Venue: Erskineville Town Hall (Erskineville NSW), Sep 6 – 9, 2017
Playwright: Stuart Englund
Director: Dan Graham
Cast: Stuart Englund
We often think of politicians as liars. We wish for them to be persons of extraordinary integrity, but believe them to be quite the opposite. Stuart Englund’s What I’ll Never Say is a monologue featuring a Member of Parliament talking, unsurprisingly, about himself. The piece is not particularly revelatory, containing nothing controversial, but its depiction of a man trying to shed a persona, in order that we may get to a sense of truth, is refreshing. Plot and pace are calibrated well for the piece, and we find ourselves able to remain attentive even when the anecdotes lose lustre.
Performed by Englund himself, who is not an actor by any stretch of the imagination, we struggle to glean every detail of the narrative. His presence is relentlessly droll, but a sincerity allows broad strokes to be painted, that give us adequate information and impressions of the personality being portrayed. Englund reads the entire show from sheets of paper on a rostrum, so even though we hear every word clearly, meanings are not always communicated with palpability. If a piece is written for the stage, an appropriate skill set is required to have it come to life, and on this occasion, the right person has not been elected for the job.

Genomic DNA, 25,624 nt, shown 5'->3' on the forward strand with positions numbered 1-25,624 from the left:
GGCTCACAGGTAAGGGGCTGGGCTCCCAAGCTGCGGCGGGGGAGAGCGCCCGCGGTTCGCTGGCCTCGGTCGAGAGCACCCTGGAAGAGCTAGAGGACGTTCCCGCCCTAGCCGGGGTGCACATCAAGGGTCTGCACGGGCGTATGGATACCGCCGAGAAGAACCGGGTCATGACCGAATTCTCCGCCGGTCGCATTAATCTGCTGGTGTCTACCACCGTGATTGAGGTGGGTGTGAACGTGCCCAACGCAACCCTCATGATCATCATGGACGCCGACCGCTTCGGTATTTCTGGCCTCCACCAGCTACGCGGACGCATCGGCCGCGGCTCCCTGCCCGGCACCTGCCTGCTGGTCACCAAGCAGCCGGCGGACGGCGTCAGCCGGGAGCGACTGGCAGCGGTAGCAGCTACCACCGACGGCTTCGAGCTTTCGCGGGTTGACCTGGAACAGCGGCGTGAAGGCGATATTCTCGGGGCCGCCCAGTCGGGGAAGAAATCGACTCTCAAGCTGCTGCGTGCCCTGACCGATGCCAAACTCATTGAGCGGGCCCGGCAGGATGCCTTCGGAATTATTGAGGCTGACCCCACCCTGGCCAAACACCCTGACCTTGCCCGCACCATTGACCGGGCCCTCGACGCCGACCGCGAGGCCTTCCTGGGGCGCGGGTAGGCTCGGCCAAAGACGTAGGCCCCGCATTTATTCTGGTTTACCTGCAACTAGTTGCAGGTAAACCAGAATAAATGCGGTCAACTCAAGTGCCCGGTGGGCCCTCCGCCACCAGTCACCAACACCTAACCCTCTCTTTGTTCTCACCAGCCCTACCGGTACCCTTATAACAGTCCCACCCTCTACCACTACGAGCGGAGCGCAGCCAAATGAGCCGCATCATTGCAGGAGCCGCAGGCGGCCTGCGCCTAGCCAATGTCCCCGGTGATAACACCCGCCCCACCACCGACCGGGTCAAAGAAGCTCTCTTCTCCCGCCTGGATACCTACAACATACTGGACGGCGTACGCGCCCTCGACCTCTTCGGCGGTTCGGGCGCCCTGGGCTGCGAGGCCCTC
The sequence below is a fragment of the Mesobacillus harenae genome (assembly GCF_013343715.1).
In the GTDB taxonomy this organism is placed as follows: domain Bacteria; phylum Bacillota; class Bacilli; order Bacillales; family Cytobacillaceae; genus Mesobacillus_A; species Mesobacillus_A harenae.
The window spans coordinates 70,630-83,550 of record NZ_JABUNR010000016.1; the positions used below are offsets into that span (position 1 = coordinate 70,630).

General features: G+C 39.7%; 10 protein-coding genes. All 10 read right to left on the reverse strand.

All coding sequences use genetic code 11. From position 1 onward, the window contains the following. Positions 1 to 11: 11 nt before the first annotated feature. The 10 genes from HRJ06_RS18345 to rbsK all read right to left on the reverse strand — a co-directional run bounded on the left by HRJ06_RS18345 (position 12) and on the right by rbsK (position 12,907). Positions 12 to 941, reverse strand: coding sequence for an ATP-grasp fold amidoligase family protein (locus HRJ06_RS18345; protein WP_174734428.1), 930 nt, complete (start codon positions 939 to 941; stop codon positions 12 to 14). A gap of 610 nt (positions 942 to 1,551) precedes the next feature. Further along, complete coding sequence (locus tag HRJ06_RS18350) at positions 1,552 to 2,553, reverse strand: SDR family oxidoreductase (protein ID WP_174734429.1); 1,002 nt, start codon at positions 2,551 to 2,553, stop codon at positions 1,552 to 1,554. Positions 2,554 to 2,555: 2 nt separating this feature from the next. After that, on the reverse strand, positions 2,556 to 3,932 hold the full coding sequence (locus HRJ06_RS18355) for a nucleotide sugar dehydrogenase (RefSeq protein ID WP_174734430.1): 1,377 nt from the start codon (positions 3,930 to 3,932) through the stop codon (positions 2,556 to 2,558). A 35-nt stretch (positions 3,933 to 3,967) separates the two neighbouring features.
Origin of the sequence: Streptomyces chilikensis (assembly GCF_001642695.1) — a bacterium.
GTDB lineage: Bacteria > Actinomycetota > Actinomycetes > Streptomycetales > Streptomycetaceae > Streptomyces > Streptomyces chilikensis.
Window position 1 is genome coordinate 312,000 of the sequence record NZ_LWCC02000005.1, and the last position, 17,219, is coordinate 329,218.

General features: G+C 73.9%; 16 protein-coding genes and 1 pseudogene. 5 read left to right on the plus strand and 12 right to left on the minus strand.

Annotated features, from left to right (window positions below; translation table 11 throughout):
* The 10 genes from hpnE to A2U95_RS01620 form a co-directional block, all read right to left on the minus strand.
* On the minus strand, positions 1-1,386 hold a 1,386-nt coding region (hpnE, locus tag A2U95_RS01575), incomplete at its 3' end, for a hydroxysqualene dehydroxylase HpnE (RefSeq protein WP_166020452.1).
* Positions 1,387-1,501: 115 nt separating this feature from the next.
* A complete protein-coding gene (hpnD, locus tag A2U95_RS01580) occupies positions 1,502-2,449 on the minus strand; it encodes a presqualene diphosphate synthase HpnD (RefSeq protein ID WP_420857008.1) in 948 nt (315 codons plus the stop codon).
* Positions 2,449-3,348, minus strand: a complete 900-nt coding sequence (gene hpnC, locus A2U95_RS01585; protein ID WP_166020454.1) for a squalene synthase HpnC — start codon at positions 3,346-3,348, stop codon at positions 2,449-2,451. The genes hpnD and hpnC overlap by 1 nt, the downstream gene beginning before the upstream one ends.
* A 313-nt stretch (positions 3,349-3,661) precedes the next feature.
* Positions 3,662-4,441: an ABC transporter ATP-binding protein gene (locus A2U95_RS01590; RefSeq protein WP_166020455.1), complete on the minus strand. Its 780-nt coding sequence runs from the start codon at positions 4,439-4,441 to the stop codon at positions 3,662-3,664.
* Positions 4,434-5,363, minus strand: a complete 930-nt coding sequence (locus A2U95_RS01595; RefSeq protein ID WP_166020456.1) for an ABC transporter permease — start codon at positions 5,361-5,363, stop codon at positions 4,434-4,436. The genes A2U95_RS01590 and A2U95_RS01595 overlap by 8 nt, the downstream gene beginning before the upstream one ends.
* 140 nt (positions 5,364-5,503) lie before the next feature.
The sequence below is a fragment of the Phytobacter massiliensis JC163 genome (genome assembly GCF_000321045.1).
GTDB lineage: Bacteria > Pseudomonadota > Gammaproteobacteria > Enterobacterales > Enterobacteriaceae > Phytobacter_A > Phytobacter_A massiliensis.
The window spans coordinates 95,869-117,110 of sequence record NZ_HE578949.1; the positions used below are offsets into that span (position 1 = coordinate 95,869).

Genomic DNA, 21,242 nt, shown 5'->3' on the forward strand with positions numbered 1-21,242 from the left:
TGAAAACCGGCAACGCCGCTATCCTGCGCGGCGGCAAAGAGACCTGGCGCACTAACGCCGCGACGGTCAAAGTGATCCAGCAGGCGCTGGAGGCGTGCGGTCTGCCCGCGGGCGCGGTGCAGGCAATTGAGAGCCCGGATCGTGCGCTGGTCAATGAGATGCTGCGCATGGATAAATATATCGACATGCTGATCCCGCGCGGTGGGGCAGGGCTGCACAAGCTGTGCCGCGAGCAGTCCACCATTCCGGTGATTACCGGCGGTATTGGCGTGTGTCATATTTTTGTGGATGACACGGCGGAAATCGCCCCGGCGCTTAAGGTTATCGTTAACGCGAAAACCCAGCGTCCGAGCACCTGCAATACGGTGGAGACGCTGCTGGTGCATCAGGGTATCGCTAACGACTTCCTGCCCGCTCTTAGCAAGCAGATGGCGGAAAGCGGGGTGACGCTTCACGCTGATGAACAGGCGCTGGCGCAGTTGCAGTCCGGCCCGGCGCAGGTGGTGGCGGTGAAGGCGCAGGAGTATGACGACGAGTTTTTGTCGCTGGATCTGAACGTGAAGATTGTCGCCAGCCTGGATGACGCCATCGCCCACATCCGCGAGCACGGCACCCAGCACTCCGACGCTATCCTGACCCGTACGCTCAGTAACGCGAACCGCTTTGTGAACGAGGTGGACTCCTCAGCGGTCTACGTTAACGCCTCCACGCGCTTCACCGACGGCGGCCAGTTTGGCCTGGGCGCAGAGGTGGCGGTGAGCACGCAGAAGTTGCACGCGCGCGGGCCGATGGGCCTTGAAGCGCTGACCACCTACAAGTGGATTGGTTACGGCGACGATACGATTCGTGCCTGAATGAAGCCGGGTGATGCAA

The things we read on the news are often stranger than fiction. Our political figures are larger than life, and the tales spun around these personalities can seem nothing short of fantastical. What I’ll Never Say is restrained, almost subdued by comparison, but it feels truthful in what it has to say about our leaders. It is in our culture as Australians to be anti-authority, and in its efforts to humanise the protagonist, we are encouraged to see the ordinariness of those who hold office. It is the intention of the work that individuals will be inspired to embrace politics, and have an increased awareness of insidious power structures that surround us. There can never be enough good people working in the public service, if only to undo the damage caused by the unscrupulous.